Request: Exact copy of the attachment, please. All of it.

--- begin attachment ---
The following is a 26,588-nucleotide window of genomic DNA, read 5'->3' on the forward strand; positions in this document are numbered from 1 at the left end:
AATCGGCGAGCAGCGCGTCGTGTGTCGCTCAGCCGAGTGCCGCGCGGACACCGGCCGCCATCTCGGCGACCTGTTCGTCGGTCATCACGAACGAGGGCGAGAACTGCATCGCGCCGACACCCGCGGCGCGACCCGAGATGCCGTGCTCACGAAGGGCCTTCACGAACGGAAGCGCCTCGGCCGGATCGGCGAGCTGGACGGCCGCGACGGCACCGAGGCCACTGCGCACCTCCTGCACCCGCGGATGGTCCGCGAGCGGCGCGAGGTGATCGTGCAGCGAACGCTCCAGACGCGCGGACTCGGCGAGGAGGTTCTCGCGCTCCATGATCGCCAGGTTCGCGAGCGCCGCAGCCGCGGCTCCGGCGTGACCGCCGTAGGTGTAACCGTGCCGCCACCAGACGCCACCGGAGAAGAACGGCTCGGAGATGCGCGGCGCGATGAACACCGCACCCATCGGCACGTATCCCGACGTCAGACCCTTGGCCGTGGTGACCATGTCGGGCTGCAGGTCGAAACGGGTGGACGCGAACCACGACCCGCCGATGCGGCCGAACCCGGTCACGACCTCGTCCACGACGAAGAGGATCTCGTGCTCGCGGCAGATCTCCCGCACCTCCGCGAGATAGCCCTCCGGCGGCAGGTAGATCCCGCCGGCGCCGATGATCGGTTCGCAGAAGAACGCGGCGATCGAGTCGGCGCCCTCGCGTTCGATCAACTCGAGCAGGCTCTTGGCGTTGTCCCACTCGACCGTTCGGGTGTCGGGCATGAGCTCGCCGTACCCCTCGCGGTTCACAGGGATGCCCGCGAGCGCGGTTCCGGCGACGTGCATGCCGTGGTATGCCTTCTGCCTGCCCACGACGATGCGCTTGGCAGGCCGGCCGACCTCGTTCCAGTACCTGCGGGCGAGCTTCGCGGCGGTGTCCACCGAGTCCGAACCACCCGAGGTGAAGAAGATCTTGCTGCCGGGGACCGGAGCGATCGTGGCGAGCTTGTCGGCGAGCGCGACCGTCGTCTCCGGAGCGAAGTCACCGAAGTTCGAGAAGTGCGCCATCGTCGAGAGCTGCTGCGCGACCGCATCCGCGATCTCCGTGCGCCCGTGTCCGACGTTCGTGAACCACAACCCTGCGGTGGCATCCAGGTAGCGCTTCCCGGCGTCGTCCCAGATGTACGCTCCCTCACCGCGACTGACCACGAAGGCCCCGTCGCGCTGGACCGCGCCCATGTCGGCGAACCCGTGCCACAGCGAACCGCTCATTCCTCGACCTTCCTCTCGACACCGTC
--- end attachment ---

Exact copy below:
The following is a 26,588-nucleotide window of genomic DNA, read 5'->3' on the forward strand; positions in this document are numbered from 1 at the left end:
AATCGGCGAGCAGCGCGTCGTGTGTCGCTCAGCCGAGTGCCGCGCGGACACCGGCCGCCATCTCGGCGACCTGTTCGTCGGTCATCACGAACGAGGGCGAGAACTGCATCGCGCCGACACCCGCGGCGCGACCCGAGATGCCGTGCTCACGAAGGGCCTTCACGAACGGAAGCGCCTCGGCCGGATCGGCGAGCTGGACGGCCGCGACGGCACCGAGGCCACTGCGCACCTCCTGCACCCGCGGATGGTCCGCGAGCGGCGCGAGGTGATCGTGCAGCGAACGCTCCAGACGCGCGGACTCGGCGAGGAGGTTCTCGCGCTCCATGATCGCCAGGTTCGCGAGCGCCGCAGCCGCGGCTCCGGCGTGACCGCCGTAGGTGTAACCGTGCCGCCACCAGACGCCACCGGAGAAGAACGGCTCGGAGATGCGCGGCGCGATGAACACCGCACCCATCGGCACGTATCCCGACGTCAGACCCTTGGCCGTGGTGACCATGTCGGGCTGCAGGTCGAAACGGGTGGACGCGAACCACGACCCGCCGATGCGGCCGAACCCGGTCACGACCTCGTCCACGACGAAGAGGATCTCGTGCTCGCGGCAGATCTCCCGCACCTCCGCGAGATAGCCCTCCGGCGGCAGGTAGATCCCGCCGGCGCCGATGATCGGTTCGCAGAAGAACGCGGCGATCGAGTCGGCGCCCTCGCGTTCGATCAACTCGAGCAGGCTCTTGGCGTTGTCCCACTCGACCGTTCGGGTGTCGGGCATGAGCTCGCCGTACCCCTCGCGGTTCACAGGGATGCCCGCGAGCGCGGTTCCGGCGACGTGCATGCCGTGGTATGCCTTCTGCCTGCCCACGACGATGCGCTTGGCAGGCCGGCCGACCTCGTTCCAGTACCTGCGGGCGAGCTTCGCGGCGGTGTCCACCGAGTCCGAACCACCCGAGGTGAAGAAGATCTTGCTGCCGGGGACCGGAGCGATCGTGGCGAGCTTGTCGGCGAGCGCGACCGTCGTCTCCGGAGCGAAGTCACCGAAGTTCGAGAAGTGCGCCATCGTCGAGAGCTGCTGCGCGACCGCATCCGCGATCTCCGTGCGCCCGTGTCCGACGTTCGTGAACCACAACCCTGCGGTGGCATCCAGGTAGCGCTTCCCGGCGTCGTCCCAGATGTACGCTCCCTCACCGCGACTGACCACGAAGGCCCCGTCGCGCTGGACCGCGCCCATGTCGGCGAACCCGTGCCACAGCGAACCGCTCATTCCTCGACCTTCCTCTCGACACCGTC